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Congress Is Investigating Private Equity’s Role in Huge Medical Bills: Brainstorm Health

September 17, 2019, 9:38 PM UTC

Here’s a thing that happens in the world of American health care: You can show up to a hospital, have insurance, and then still unexpectedly be charged a bunch of money (potentially in the tens of thousands, if not significantly more) well after you’ve left the facilities.

This “surprise billing” practice isn’t a new phenomenon. It can occur, for example, if a patient goes to a hospital that’s within their insurance network but are treated by a doctor who isn’t. Given the disparate forces of the U.S. health system, this is the kind of situation that’s pretty hard to suss out—especially when you consider third party ambulances, doctors who aren’t within your network, or the basic reality that you can’t exactly choose which hospital or provider you go to you when you’re medically incapacitated.

The issue is coming to the forefront. And a number of prominent private equity firms—including KKR, Blackstone, and others—are about to face Congressional scrutiny over their potential roles in surprise medial billing.

House Energy and Commerce Committee Chairman Frank Pallone and ranking member Greg Walden (a bipartisan duo) are leading the charge.

Here’s what they had to say to the private equity firms of interest in a statement:

“We write to request information regarding… ownership, policies, and practices as it relates to third-party medical providers. We are particularly interested in your firm’s relationship with any physician staffing companies and emergency transportation companies,” they wrote.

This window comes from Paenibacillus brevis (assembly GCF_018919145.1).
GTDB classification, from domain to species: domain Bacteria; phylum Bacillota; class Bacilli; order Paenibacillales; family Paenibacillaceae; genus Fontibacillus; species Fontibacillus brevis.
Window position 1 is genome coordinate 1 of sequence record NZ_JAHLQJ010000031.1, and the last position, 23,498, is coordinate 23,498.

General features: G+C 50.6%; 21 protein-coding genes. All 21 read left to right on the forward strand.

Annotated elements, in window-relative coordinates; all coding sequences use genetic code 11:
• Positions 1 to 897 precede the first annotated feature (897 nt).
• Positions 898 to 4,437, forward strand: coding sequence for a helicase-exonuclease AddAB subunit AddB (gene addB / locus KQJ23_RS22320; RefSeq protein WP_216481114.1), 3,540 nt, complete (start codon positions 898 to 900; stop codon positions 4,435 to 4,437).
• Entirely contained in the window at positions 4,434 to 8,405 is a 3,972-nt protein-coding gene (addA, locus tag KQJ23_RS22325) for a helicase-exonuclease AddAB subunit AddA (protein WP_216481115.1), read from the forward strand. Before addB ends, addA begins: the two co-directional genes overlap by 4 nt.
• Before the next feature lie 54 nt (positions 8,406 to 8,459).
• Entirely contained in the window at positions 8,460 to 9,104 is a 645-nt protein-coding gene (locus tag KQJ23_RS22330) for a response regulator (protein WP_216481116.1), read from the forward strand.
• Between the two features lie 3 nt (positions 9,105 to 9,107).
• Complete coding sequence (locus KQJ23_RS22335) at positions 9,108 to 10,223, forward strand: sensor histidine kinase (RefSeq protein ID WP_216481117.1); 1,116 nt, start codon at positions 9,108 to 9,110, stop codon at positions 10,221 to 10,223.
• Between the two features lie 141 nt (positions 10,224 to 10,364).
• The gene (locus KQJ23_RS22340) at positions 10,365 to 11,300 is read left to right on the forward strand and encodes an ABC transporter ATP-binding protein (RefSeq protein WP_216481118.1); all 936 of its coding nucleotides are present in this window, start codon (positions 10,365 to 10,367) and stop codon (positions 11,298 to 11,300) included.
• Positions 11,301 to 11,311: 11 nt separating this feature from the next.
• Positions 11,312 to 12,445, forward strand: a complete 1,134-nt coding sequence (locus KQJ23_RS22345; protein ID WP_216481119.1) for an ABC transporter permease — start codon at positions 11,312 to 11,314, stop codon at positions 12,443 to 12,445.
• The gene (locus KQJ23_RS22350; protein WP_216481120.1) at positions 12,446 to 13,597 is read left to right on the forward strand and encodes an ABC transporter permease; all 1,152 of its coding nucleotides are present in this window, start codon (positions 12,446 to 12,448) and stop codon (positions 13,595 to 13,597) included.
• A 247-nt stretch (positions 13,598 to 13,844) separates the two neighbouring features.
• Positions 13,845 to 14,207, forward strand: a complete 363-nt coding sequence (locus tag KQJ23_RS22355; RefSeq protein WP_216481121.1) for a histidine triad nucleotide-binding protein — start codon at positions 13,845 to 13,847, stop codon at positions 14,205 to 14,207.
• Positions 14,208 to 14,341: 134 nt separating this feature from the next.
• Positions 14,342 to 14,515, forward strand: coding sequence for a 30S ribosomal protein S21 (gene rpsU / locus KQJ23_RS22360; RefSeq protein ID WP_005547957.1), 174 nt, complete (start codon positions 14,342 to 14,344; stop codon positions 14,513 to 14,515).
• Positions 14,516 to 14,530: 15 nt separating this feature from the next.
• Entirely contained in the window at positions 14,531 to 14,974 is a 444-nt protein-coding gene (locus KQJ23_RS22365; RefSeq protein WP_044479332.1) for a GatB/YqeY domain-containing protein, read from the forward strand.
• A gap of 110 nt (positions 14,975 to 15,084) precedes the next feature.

“In recent years, the Committee has heard countless heart-wrenching stories from insured individuals who have received thousands of dollars in medical bills after inadvertently receiving care from out-of-network providers.”

A Blackstone spokesperson responded in an emailed statement: “Blackstone’s portfolio company TeamHealth fully supports legislation to end surprise medical bills through an approach called independent arbitration that has proven successful in New York and Texas. TeamHealth also has a long-standing policy against balance billing its patients. We look forward to responding to this letter and outlining the company’s approach.”

Much more on this soon. Read on for the day’s news.

Updated to include a statement from Blackstone.

Sy Mukherjee, @the_sy_guy, sayak.mukherjee@fortune.com

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